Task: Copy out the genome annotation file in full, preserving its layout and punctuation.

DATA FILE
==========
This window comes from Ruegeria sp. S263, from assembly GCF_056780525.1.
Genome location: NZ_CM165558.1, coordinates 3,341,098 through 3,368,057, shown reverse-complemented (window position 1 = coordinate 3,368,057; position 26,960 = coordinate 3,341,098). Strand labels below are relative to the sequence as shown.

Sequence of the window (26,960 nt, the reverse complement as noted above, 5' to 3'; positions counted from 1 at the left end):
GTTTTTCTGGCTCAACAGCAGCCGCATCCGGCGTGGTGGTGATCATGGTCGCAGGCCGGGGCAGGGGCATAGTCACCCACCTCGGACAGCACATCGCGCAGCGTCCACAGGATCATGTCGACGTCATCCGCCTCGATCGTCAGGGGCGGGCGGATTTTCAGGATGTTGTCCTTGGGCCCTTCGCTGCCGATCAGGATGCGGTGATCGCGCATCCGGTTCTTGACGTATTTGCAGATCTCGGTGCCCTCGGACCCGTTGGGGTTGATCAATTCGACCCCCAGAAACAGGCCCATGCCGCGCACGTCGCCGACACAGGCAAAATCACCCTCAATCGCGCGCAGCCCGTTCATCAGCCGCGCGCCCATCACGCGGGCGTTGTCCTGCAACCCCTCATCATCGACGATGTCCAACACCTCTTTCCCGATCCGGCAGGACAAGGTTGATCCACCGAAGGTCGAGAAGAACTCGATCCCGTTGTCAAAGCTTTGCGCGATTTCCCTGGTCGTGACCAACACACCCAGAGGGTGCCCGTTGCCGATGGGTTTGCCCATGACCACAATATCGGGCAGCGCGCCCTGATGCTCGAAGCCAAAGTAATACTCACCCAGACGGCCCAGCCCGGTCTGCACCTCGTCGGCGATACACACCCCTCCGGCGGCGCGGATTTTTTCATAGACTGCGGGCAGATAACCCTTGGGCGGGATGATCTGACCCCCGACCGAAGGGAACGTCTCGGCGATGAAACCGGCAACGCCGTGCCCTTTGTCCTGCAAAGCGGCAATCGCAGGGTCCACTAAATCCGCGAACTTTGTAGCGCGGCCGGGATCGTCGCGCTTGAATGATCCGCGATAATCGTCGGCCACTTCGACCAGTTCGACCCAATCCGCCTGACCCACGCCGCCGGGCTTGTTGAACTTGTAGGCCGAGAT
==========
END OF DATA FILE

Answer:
This window comes from Ruegeria sp. S263, from assembly GCF_056780525.1.
Genome location: NZ_CM165558.1, coordinates 3,341,098 through 3,368,057, shown reverse-complemented (window position 1 = coordinate 3,368,057; position 26,960 = coordinate 3,341,098). Strand labels below are relative to the sequence as shown.

Sequence of the window (26,960 nt, the reverse complement as noted above, 5' to 3'; positions counted from 1 at the left end):
GTTTTTCTGGCTCAACAGCAGCCGCATCCGGCGTGGTGGTGATCATGGTCGCAGGCCGGGGCAGGGGCATAGTCACCCACCTCGGACAGCACATCGCGCAGCGTCCACAGGATCATGTCGACGTCATCCGCCTCGATCGTCAGGGGCGGGCGGATTTTCAGGATGTTGTCCTTGGGCCCTTCGCTGCCGATCAGGATGCGGTGATCGCGCATCCGGTTCTTGACGTATTTGCAGATCTCGGTGCCCTCGGACCCGTTGGGGTTGATCAATTCGACCCCCAGAAACAGGCCCATGCCGCGCACGTCGCCGACACAGGCAAAATCACCCTCAATCGCGCGCAGCCCGTTCATCAGCCGCGCGCCCATCACGCGGGCGTTGTCCTGCAACCCCTCATCATCGACGATGTCCAACACCTCTTTCCCGATCCGGCAGGACAAGGTTGATCCACCGAAGGTCGAGAAGAACTCGATCCCGTTGTCAAAGCTTTGCGCGATTTCCCTGGTCGTGACCAACACACCCAGAGGGTGCCCGTTGCCGATGGGTTTGCCCATGACCACAATATCGGGCAGCGCGCCCTGATGCTCGAAGCCAAAGTAATACTCACCCAGACGGCCCAGCCCGGTCTGCACCTCGTCGGCGATACACACCCCTCCGGCGGCGCGGATTTTTTCATAGACTGCGGGCAGATAACCCTTGGGCGGGATGATCTGACCCCCGACCGAAGGGAACGTCTCGGCGATGAAACCGGCAACGCCGTGCCCTTTGTCCTGCAAAGCGGCAATCGCAGGGTCCACTAAATCCGCGAACTTTGTAGCGCGGCCGGGATCGTCGCGCTTGAATGATCCGCGATAATCGTCGGCCACTTCGACCAGTTCGACCCAATCCGCCTGACCCACGCCGCCGGGCTTGTTGAACTTGTAGGCCGAGAT